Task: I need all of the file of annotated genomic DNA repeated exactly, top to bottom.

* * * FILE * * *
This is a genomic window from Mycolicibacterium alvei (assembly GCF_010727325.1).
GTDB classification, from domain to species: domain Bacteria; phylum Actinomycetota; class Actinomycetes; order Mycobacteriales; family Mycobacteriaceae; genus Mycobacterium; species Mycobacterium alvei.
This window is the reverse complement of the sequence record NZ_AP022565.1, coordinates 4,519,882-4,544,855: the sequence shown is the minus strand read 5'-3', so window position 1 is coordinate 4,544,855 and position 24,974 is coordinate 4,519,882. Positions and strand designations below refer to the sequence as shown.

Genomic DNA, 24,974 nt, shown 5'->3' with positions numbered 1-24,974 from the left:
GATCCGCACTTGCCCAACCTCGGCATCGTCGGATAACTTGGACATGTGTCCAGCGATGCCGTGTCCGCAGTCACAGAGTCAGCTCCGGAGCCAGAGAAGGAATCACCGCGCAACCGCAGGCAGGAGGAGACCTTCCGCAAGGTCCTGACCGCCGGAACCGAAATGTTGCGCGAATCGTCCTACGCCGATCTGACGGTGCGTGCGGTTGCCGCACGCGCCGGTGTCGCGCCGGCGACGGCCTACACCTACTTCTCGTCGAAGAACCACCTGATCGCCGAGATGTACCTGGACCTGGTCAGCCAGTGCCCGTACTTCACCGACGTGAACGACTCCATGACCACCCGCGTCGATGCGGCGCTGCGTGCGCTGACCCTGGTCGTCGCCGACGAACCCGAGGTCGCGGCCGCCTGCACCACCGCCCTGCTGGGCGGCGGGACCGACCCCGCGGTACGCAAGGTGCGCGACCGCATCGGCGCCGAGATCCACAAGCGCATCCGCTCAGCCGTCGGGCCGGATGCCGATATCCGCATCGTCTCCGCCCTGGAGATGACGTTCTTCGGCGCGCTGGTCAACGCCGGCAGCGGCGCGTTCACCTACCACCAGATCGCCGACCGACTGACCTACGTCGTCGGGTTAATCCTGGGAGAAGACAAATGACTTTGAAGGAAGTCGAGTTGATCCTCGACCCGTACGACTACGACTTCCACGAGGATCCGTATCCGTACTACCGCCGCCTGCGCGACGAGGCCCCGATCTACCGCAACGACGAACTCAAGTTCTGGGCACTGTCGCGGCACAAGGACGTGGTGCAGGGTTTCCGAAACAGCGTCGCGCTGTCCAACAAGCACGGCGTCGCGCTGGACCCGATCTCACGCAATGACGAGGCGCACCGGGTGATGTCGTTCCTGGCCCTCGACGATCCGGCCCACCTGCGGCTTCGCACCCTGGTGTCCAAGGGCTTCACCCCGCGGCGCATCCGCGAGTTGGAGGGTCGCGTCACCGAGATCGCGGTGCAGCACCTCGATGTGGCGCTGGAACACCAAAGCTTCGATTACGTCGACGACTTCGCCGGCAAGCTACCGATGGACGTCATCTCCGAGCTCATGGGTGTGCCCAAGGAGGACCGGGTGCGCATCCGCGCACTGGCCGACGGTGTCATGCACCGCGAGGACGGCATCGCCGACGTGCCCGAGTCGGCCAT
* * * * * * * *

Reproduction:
This is a genomic window from Mycolicibacterium alvei (assembly GCF_010727325.1).
GTDB classification, from domain to species: domain Bacteria; phylum Actinomycetota; class Actinomycetes; order Mycobacteriales; family Mycobacteriaceae; genus Mycobacterium; species Mycobacterium alvei.
This window is the reverse complement of the sequence record NZ_AP022565.1, coordinates 4,519,882-4,544,855: the sequence shown is the minus strand read 5'-3', so window position 1 is coordinate 4,544,855 and position 24,974 is coordinate 4,519,882. Positions and strand designations below refer to the sequence as shown.

Genomic DNA, 24,974 nt, shown 5'->3' with positions numbered 1-24,974 from the left:
GATCCGCACTTGCCCAACCTCGGCATCGTCGGATAACTTGGACATGTGTCCAGCGATGCCGTGTCCGCAGTCACAGAGTCAGCTCCGGAGCCAGAGAAGGAATCACCGCGCAACCGCAGGCAGGAGGAGACCTTCCGCAAGGTCCTGACCGCCGGAACCGAAATGTTGCGCGAATCGTCCTACGCCGATCTGACGGTGCGTGCGGTTGCCGCACGCGCCGGTGTCGCGCCGGCGACGGCCTACACCTACTTCTCGTCGAAGAACCACCTGATCGCCGAGATGTACCTGGACCTGGTCAGCCAGTGCCCGTACTTCACCGACGTGAACGACTCCATGACCACCCGCGTCGATGCGGCGCTGCGTGCGCTGACCCTGGTCGTCGCCGACGAACCCGAGGTCGCGGCCGCCTGCACCACCGCCCTGCTGGGCGGCGGGACCGACCCCGCGGTACGCAAGGTGCGCGACCGCATCGGCGCCGAGATCCACAAGCGCATCCGCTCAGCCGTCGGGCCGGATGCCGATATCCGCATCGTCTCCGCCCTGGAGATGACGTTCTTCGGCGCGCTGGTCAACGCCGGCAGCGGCGCGTTCACCTACCACCAGATCGCCGACCGACTGACCTACGTCGTCGGGTTAATCCTGGGAGAAGACAAATGACTTTGAAGGAAGTCGAGTTGATCCTCGACCCGTACGACTACGACTTCCACGAGGATCCGTATCCGTACTACCGCCGCCTGCGCGACGAGGCCCCGATCTACCGCAACGACGAACTCAAGTTCTGGGCACTGTCGCGGCACAAGGACGTGGTGCAGGGTTTCCGAAACAGCGTCGCGCTGTCCAACAAGCACGGCGTCGCGCTGGACCCGATCTCACGCAATGACGAGGCGCACCGGGTGATGTCGTTCCTGGCCCTCGACGATCCGGCCCACCTGCGGCTTCGCACCCTGGTGTCCAAGGGCTTCACCCCGCGGCGCATCCGCGAGTTGGAGGGTCGCGTCACCGAGATCGCGGTGCAGCACCTCGATGTGGCGCTGGAACACCAAAGCTTCGATTACGTCGACGACTTCGCCGGCAAGCTACCGATGGACGTCATCTCCGAGCTCATGGGTGTGCCCAAGGAGGACCGGGTGCGCATCCGCGCACTGGCCGACGGTGTCATGCACCGCGAGGACGGCATCGCCGACGTGCCCGAGTCGGCCAT